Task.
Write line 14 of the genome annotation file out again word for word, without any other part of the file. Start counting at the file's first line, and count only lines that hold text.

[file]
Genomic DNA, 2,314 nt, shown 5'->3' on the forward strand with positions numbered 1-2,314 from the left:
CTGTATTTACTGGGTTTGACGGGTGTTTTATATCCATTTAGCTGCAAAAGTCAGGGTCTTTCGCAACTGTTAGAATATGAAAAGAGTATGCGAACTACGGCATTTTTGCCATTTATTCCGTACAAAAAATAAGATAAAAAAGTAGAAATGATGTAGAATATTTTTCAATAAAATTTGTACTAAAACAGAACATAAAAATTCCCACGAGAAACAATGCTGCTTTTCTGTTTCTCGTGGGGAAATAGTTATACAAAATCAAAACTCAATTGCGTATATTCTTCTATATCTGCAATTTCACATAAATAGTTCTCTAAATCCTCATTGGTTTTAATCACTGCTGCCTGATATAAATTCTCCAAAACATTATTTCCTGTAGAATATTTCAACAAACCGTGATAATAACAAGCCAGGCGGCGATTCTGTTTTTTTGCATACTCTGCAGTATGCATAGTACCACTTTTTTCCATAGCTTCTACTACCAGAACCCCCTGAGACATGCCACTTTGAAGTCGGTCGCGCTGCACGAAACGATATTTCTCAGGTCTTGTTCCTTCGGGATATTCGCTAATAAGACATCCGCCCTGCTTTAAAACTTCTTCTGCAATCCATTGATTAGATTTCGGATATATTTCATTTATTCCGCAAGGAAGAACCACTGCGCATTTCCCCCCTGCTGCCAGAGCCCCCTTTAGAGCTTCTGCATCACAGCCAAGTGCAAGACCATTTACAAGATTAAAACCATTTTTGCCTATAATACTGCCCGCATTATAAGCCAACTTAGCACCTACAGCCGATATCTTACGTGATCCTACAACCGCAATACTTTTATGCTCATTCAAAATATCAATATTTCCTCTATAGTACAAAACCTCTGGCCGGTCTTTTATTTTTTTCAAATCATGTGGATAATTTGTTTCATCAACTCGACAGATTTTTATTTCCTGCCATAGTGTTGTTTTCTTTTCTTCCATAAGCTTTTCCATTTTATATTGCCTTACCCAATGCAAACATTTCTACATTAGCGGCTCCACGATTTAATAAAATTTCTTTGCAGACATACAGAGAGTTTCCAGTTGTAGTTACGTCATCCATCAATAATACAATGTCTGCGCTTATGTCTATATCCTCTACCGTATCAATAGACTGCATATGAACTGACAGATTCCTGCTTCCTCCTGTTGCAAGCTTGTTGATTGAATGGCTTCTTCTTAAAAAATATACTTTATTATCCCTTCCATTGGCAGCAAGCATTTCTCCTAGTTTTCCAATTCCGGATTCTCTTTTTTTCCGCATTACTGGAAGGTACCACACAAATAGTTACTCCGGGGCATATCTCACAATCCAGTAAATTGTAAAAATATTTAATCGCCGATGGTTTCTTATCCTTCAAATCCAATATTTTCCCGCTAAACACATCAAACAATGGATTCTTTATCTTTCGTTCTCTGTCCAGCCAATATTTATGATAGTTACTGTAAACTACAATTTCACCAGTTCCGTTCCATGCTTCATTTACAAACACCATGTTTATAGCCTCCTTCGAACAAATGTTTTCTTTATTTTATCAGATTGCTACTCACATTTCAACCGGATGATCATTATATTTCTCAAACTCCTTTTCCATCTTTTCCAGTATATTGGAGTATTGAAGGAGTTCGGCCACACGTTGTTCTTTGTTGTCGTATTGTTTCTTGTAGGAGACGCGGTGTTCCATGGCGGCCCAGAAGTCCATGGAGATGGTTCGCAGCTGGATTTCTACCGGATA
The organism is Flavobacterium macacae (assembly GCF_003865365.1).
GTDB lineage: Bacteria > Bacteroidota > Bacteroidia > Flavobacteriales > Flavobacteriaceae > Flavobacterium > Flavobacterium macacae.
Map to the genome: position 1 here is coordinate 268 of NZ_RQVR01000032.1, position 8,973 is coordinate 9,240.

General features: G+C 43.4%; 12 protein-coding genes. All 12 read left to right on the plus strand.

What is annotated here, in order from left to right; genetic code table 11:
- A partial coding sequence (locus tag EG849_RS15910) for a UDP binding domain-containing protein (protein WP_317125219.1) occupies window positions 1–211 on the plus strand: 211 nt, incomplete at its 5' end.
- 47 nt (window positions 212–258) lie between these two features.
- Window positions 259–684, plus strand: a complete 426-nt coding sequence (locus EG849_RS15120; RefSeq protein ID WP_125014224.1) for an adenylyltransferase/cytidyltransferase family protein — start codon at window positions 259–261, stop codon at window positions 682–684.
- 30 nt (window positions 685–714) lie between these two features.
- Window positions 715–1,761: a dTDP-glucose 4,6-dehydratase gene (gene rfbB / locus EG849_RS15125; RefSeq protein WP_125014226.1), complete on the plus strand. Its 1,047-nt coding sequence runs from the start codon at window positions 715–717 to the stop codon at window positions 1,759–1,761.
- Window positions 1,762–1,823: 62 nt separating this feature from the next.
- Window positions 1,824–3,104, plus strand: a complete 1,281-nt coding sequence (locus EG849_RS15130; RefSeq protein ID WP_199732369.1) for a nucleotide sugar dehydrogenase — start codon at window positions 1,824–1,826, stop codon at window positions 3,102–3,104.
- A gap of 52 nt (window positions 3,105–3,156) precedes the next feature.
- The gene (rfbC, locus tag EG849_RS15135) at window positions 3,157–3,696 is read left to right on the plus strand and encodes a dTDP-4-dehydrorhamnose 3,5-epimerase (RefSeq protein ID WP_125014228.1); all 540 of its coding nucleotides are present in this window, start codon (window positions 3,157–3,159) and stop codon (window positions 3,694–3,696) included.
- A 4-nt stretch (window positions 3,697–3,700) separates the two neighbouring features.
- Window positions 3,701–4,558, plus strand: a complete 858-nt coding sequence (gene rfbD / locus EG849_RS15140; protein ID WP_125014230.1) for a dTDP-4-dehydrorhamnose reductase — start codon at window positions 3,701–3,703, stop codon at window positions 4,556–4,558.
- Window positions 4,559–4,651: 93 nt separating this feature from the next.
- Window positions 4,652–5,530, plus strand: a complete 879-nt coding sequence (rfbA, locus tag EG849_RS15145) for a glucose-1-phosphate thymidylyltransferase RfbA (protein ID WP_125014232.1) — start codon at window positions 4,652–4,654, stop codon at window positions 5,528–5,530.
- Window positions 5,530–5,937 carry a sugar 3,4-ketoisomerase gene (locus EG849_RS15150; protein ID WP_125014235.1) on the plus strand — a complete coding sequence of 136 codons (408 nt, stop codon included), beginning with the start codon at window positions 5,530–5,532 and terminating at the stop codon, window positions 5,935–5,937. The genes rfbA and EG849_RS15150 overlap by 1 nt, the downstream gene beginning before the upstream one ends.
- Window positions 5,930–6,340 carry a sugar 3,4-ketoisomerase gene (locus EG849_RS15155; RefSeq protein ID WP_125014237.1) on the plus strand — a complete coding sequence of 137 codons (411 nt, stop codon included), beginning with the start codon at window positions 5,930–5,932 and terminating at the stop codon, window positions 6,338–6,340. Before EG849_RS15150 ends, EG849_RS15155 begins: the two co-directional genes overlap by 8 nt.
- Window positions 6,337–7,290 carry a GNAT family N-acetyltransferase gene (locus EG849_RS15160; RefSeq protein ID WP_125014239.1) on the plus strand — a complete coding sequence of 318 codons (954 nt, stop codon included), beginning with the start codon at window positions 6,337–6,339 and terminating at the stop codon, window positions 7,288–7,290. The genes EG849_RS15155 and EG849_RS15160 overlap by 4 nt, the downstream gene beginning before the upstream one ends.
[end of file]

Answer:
- Window positions 1,824–3,104, plus strand: a complete 1,281-nt coding sequence (locus EG849_RS15130; RefSeq protein ID WP_199732369.1) for a nucleotide sugar dehydrogenase — start codon at window positions 1,824–1,826, stop codon at window positions 3,102–3,104.